Search
  
 
A collection of notable quotations from a variety of Early Modern Era individuals. See the Guide for more details.
LetterAuthorFindSelected
         

All political parties die at last of swallowing their own lies.
— Richard Garnett, Life of Emerson (1887)
— John Arbuthnot
Among innumerable footsteps of divine providence to be found in the works of nature, there is a very remarkable one to be observed in the exact balance that is maintained, between the numbers of men and women; for by this means is provided, that the species never may fail, nor perish, since every male may have its female, and of proportionable age. This equality of males and females is not the effect of chance but divine providence, working for a good end.
— 'An Argument for Divine Providence, taken from the Constant Regularity observ’d in the Births of both Sexes', Philosophical Transactions of the Royal Society, 1710-12
— John Arbuthnot
Biography is one of the new terrors of death. — John Arbuthnot
It is impossible for a Die, with such determin'd force and direction, not to fall on such determin'd side, only I don't know the force and direction which makes it fall on such determin'd side, and therefore I call it Chance, which is nothing but the want of art....
— Of the Laws of Chance (1692)
— John Arbuthnot
John looked ruddy and plump, with a pair of cheeks like a trumpeter.
— Describing John Bull, in The History of John Bull
— John Arbuthnot
Law is a Bottomless-Pit, it is a Cormorant, a Harpy, that devours every thing.
— The History of John Bull
— John Arbuthnot
Mathematical Knowledge adds a manly Vigour to the Mind, frees it from Prejudice, Credulity, and Superstition.
— An Essay On the Usefulness of Mathematical Learning, (1701)
— John Arbuthnot
Mathematics make the mind attentive to the objects which it considers. This they do by entertaining it with a great variety of truths, which are delightful and evident, but not obvious. Truth is the same thing to the understanding as music to the ear and beauty to the eye. The pursuit of it does really as much gratify a natural faculty implanted in us by our wise Creator as the pleasing of our senses: only in the former case, as the object and faculty are more spiritual, the delight is more pure, free from regret, turpitude, lassitude, and intemperance that commonly attend sensual pleasures.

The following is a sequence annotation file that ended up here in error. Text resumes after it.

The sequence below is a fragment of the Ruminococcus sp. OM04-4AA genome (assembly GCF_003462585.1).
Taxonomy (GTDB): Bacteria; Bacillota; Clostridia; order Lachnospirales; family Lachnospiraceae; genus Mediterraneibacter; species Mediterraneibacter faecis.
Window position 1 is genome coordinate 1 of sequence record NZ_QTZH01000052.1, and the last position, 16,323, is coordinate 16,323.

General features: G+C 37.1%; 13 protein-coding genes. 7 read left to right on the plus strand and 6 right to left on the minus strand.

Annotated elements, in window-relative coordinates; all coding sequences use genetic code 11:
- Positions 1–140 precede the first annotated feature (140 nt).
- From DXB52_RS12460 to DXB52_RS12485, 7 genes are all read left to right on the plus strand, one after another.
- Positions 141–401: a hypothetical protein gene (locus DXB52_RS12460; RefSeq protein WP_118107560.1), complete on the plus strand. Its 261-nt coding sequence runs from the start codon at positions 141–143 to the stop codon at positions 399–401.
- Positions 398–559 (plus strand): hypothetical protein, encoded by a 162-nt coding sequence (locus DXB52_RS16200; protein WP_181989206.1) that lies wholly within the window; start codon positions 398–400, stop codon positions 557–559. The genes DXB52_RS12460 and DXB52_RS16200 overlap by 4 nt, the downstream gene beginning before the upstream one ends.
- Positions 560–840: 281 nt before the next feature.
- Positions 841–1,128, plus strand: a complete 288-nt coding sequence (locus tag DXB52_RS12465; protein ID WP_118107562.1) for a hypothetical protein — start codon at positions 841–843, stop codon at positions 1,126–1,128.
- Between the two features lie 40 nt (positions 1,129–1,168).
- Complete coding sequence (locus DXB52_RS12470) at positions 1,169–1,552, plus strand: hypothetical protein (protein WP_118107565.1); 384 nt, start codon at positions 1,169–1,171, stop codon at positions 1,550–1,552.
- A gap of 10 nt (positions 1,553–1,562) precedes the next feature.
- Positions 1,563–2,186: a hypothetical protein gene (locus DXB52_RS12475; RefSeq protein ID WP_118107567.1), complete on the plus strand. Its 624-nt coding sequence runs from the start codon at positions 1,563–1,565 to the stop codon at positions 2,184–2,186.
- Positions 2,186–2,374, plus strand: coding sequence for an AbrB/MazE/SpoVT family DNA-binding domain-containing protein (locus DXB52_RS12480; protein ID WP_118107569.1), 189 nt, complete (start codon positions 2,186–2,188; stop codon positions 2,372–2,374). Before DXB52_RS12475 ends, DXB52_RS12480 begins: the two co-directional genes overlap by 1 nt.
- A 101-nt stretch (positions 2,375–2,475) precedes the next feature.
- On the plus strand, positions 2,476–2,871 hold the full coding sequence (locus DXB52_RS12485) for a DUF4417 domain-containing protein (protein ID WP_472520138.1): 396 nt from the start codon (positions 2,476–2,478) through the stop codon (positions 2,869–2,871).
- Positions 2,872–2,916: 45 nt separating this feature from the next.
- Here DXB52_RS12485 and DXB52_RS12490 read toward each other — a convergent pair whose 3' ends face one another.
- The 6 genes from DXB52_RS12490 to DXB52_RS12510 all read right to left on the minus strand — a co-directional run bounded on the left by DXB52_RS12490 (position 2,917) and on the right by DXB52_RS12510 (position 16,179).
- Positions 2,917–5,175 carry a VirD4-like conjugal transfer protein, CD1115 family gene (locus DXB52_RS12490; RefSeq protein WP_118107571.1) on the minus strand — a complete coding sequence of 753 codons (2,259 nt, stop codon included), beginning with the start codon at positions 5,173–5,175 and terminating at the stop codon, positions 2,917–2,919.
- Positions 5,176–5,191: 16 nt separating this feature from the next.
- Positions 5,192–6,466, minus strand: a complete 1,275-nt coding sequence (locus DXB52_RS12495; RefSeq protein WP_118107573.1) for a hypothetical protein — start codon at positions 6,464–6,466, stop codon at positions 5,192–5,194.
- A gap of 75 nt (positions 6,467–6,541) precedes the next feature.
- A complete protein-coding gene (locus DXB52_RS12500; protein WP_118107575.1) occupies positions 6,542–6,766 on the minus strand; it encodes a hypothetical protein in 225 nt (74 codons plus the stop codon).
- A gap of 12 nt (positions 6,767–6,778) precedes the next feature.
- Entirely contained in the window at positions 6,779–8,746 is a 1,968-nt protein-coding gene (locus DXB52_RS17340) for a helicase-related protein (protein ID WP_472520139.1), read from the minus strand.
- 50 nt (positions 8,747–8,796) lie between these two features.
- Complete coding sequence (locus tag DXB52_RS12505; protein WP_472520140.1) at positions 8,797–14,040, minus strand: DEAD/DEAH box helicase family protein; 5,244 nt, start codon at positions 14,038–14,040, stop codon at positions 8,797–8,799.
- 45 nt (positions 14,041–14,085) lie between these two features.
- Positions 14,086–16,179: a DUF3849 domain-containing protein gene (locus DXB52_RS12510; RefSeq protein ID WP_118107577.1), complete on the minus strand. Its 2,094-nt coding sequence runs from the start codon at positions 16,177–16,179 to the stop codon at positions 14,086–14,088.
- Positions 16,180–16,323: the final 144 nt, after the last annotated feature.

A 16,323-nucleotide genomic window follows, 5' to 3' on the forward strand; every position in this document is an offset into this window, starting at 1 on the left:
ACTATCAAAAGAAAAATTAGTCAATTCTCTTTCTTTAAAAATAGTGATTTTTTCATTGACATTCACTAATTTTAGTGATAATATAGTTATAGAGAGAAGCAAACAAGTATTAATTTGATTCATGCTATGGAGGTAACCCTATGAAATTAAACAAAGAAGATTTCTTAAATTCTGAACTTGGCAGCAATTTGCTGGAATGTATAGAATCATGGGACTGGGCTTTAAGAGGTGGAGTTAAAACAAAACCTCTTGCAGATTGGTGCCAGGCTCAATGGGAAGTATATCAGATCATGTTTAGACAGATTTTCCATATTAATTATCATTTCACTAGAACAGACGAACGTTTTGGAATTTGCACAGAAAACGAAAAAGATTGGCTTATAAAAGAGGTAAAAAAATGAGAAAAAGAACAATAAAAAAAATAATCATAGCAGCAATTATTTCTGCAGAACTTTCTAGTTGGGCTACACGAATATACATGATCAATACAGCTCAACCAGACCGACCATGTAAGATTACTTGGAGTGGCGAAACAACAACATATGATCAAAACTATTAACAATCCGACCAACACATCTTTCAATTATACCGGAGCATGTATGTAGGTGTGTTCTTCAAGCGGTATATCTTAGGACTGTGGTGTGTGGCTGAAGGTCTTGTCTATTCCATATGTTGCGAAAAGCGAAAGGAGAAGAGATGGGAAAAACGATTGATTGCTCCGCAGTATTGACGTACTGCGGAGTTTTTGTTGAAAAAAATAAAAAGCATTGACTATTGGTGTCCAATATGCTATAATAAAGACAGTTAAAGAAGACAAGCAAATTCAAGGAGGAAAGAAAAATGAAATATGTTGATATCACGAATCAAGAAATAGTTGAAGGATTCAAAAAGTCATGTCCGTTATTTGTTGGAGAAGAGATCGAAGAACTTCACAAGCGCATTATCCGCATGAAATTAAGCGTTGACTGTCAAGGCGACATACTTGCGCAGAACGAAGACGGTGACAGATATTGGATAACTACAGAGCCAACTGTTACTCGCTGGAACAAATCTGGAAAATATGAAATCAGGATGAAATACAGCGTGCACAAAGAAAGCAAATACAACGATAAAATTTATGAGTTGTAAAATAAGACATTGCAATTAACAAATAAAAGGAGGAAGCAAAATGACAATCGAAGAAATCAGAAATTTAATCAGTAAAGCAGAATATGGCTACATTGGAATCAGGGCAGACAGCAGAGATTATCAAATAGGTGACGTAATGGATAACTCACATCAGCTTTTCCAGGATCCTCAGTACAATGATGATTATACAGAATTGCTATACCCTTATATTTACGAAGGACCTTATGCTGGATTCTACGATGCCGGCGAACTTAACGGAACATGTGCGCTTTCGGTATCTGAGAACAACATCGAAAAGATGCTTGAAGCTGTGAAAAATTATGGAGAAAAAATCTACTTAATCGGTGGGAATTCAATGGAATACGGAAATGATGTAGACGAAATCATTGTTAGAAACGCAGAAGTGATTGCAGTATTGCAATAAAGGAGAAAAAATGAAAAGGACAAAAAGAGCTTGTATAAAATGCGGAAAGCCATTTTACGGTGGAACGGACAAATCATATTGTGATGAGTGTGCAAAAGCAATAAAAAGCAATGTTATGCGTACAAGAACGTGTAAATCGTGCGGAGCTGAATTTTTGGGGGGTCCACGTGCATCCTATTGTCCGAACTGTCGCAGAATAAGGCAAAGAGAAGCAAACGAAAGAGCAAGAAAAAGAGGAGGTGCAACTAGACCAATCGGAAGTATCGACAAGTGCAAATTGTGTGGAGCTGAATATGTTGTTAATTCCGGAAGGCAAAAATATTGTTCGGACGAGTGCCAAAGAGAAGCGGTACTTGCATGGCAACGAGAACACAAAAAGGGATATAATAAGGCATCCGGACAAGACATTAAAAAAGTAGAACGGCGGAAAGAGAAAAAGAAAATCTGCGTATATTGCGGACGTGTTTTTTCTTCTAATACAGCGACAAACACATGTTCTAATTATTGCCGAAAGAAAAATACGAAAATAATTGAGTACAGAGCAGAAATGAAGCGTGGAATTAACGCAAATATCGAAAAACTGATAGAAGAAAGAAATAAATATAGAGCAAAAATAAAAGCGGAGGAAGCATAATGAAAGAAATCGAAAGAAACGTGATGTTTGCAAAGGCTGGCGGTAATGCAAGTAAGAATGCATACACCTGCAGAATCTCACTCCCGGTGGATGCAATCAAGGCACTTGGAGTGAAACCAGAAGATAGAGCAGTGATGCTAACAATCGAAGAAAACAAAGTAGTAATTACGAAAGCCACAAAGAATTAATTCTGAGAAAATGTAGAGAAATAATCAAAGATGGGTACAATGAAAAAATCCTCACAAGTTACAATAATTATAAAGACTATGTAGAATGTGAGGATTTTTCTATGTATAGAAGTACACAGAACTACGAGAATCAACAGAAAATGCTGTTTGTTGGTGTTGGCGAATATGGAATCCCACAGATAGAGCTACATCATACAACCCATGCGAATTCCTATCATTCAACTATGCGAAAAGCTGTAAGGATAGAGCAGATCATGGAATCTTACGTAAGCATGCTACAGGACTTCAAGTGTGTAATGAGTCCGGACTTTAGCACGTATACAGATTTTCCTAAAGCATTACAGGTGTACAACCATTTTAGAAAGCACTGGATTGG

— An Essay on the Usefulness of Mathematical Learning (1701)
— John Arbuthnot
The first Care in building of Cities, is to make them airy and well perflated; infectious Distempers must necessarily be propagated amongst Mankind living close together.
— An Essay Concerning the Effects of Air on Human Bodies (1733)
— John Arbuthnot
The Mathematics are Friends to Religion, inasmuch as they charm the Passions, restrain the Impetuosity of the Imagination, and purge the Mind from Error and Prejudice. Vice is Error, Confusion, and false Reasoning; and all Truth is more or less opposite to it. Besides, Mathematical Studies may serve for a pleasant Entertainment for those Hours which young Men are apt to throw away upon their Vices; the Delightfulness of them being such as to make Solitude not only easy, but desirable.
— An Essay On the Usefulness of Mathematical Learning, (1701)
— John Arbuthnot
The Reader may here observe the Force of Numbers, which can be successfully applied, even to those things, which one would imagine are subject to no Rules. There are very few things which we know, which are not capable of being reduc’d to a Mathematical Reasoning, and when they cannot, it’s a sign our Knowledge of them is very small and confus’d; and where a mathematical reasoning can be had, it’s as great folly to make use of any other, as to grope for a thing in the dark when you have a Candle standing by you.
— Of the Laws of Chance, or, a Method of the Hazards of Game (1692)
— John Arbuthnot

Colonial Sense is an advocate for global consumer privacy rights, protection and security.
All material on this website © copyright 2009-21 by Colonial Sense, except where otherwise indicated.
ref:T5-S42-P514-C-M